Pilates in general is undeniably effective at improving fitness, but the benefits of specific methods are not so clear.
Pilates has enjoyed tremendous growth and acceptance, despite that is doesn't have the amount of research and scientific backing enjoyed by other forms of exercise,2,3 such as resistance training. It is estimated that there are almost 11 million Pilates participants in the U.S., with almost 25 percent of that number being frequent program participants. Yet many might question the validity and efficacy of the exercise form. Just how much scientific foundation does Pilates have?
Many variables to Pilates
Defining the researched effects of Pilates should start with the observation that Pilates encompasses a wide variety of equipment: reformer, trap table, Cadillac, barrel, mat and Wunda chair. Additionally, practitioners early on were almost all strict disciples of Joseph Pilates, and practiced the "classical" or full repertoire of exercises in a fashion that might have been applied by Pilates himself. Within the last five years, the neo-classical movement in Pilates has gained momentum, with instructors trying new exercises, progressions and add-on equipment.14 Thus, when viewing research, it is important to note the equipment and approach compared to results. As there are well over 500 exercises and variations that can be performed, it is difficult, from a research focus, to determine which exercises to use, as that is based on intended results and instructor philosophy.
The goal of lean muscles has been a popular rationale for participation,14,27 and involves muscular mass, shape, definition and an implied decreased level of body fat. When studied without a dietary modification program, Pilates programs have demonstrated some positive change, but not as much as reported with a more traditional resistance training program.4,6,9,10,20,21,24 "Long and lean" cannot truly be stated with empirical assurance for Pilates, but resistance training is normally attributed to an increased metabolic rate after exercise, which is a factor in body composition improvement.
As Pilates is stated to improve a wide range of fitness factors, we developed a study that would use accepted, scientific measures of fitness to determine the training effects of a Pilates program. The time frame chosen was eight weeks for both the study and control group, as this would provide time for fitness changes, yet not be too demanding from a time perspective.
Subjects were previously inactive for a period of 90 days, which was defined by no more that two exercise sessions per week, formal or informal. It was felt that this would be an optimum fitness/activity level to use in the study because Pilates appeals to many previously inactive individuals as a gentle form of exercise with little discomfort. There were 13 participants in the Pilates exercise program, and six subjects in the control group, with an age range of 23 to 64 years.
Testing included height, weight, body composition using skin folds, VO2 peak and associated measures, isokinetic endurance (for eight separate muscle groups, including trunk flexion and extension), three flexibility measurements, dynamic balance, posture and self-reported stress. This was deemed to be important because Pilates has long been touted as having a mind/body benefit, with decreasing stress a potential indicator of this.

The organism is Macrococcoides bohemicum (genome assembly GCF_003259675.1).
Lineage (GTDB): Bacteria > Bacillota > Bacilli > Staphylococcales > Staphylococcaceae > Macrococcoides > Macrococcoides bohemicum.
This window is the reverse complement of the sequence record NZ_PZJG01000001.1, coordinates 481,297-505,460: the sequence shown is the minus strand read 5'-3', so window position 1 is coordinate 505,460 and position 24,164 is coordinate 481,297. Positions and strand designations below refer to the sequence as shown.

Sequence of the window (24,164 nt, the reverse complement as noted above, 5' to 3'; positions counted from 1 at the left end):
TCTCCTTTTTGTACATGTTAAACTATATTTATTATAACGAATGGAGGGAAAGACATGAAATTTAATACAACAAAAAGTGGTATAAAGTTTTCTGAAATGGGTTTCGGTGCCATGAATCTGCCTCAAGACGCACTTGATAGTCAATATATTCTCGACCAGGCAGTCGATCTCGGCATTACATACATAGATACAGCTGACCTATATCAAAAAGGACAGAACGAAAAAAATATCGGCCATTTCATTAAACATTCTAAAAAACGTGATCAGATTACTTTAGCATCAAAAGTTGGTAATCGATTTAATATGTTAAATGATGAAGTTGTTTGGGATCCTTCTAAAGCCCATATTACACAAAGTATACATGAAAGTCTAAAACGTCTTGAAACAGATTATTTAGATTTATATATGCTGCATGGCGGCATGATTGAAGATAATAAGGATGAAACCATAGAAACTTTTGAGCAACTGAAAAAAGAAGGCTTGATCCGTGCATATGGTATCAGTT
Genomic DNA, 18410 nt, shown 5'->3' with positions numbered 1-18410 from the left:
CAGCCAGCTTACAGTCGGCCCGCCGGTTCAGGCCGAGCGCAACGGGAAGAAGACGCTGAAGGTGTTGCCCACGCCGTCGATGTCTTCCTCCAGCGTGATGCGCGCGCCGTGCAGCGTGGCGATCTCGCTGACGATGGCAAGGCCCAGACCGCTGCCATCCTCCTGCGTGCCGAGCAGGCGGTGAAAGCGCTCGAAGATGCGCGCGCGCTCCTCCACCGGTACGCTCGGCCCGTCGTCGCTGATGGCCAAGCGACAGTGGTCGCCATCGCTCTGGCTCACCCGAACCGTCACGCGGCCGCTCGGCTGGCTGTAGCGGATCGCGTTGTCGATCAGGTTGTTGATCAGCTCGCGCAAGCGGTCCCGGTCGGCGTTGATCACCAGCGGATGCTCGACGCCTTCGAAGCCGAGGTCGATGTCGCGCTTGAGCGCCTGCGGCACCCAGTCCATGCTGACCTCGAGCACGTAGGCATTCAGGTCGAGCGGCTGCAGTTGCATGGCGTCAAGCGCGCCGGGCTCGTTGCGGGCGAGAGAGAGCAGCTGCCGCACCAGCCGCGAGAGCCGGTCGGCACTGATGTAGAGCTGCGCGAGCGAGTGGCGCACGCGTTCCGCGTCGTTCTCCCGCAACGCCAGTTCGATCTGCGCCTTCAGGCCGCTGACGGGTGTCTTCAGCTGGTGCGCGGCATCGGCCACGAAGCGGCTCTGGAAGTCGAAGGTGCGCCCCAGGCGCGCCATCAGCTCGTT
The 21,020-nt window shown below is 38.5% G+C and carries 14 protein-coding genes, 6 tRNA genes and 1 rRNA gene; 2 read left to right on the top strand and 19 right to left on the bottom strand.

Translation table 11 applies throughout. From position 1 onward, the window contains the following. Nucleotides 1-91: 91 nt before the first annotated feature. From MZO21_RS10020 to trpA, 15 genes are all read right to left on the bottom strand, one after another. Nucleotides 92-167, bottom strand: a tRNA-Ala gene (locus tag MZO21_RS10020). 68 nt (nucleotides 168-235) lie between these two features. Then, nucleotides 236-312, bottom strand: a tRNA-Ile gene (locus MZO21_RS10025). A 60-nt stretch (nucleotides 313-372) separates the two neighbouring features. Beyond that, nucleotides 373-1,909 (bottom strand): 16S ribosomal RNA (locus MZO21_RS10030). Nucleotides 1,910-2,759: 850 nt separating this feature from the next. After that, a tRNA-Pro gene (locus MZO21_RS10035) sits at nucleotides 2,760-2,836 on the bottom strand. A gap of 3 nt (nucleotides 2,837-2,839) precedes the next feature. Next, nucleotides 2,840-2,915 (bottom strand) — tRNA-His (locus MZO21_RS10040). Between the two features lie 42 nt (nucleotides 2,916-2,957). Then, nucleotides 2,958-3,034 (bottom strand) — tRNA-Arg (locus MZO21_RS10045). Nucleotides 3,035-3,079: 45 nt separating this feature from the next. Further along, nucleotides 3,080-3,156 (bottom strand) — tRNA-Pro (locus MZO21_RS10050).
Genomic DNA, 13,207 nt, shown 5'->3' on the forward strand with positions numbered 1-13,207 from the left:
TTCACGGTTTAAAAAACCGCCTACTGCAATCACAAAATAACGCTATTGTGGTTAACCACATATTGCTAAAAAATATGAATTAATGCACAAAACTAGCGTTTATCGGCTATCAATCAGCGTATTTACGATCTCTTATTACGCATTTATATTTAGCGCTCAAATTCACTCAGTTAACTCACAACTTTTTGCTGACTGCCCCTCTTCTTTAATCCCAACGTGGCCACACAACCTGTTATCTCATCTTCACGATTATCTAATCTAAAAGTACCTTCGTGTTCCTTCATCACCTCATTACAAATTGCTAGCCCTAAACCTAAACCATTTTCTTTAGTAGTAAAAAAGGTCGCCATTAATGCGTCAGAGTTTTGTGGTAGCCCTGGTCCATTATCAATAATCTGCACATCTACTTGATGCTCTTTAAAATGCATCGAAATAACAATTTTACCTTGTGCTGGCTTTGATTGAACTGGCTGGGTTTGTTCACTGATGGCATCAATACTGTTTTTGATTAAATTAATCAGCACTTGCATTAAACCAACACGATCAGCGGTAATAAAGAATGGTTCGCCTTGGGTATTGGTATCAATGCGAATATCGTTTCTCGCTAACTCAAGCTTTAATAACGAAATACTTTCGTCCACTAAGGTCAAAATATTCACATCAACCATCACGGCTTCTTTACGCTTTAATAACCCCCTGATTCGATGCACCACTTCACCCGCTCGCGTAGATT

The exercise regimen was determined somewhat by the equipment; a reformer with a trampoline, as well as a jump board option, was used. This allowed participants to perform alternating periods of traditional Pilates exercises with periods of "cardio rebounding," where the reformer and the trampoline were used with a variety of single-leg and double-leg jumping patterns, with the head and back in a supported position on the reformer. As some Pilates instructors use a jump board in this fashion, it was determined a reasonable exercise inclusion and strategy.
Total exercise time was 40 minutes per session, with three sessions per week. All instructors either had Peak Pilates or P.M.A. certifications. Exercise order was slightly modified from a traditional Pilates program to allow the participants to work efficiently within five-minute blocks. During the first three weeks, no specific stretching exercises were used, with three to four stretches used in the last five minutes of week four onward. Both groups were given basic dietary information on such subjects as the importance of hydration, the role of breakfast, not skipping meals and other easy-to-follow guidelines.
During the study, two sub-studies were undertaken. The first component was to compare the energy expenditure of "cardio-rebounding" to conventional treadmill walking or elliptical use. This was performed in the fifth week of the study to ensure participants had familiarity with the jumping movements, and would not have higher energy expenditure because the exercise was novel. Participants were asked to perform each exercise at an aerobic level of six (out of 10), based on rate of perceived exertion. The second component was to assess blood pressure response to this type of exercise compared to steady-state treadmill and elliptical exercise. (During rebounding, legs are above the plane of the upper body, and there may be blood pressure responses that negate participation from individuals with hypertensive issues.)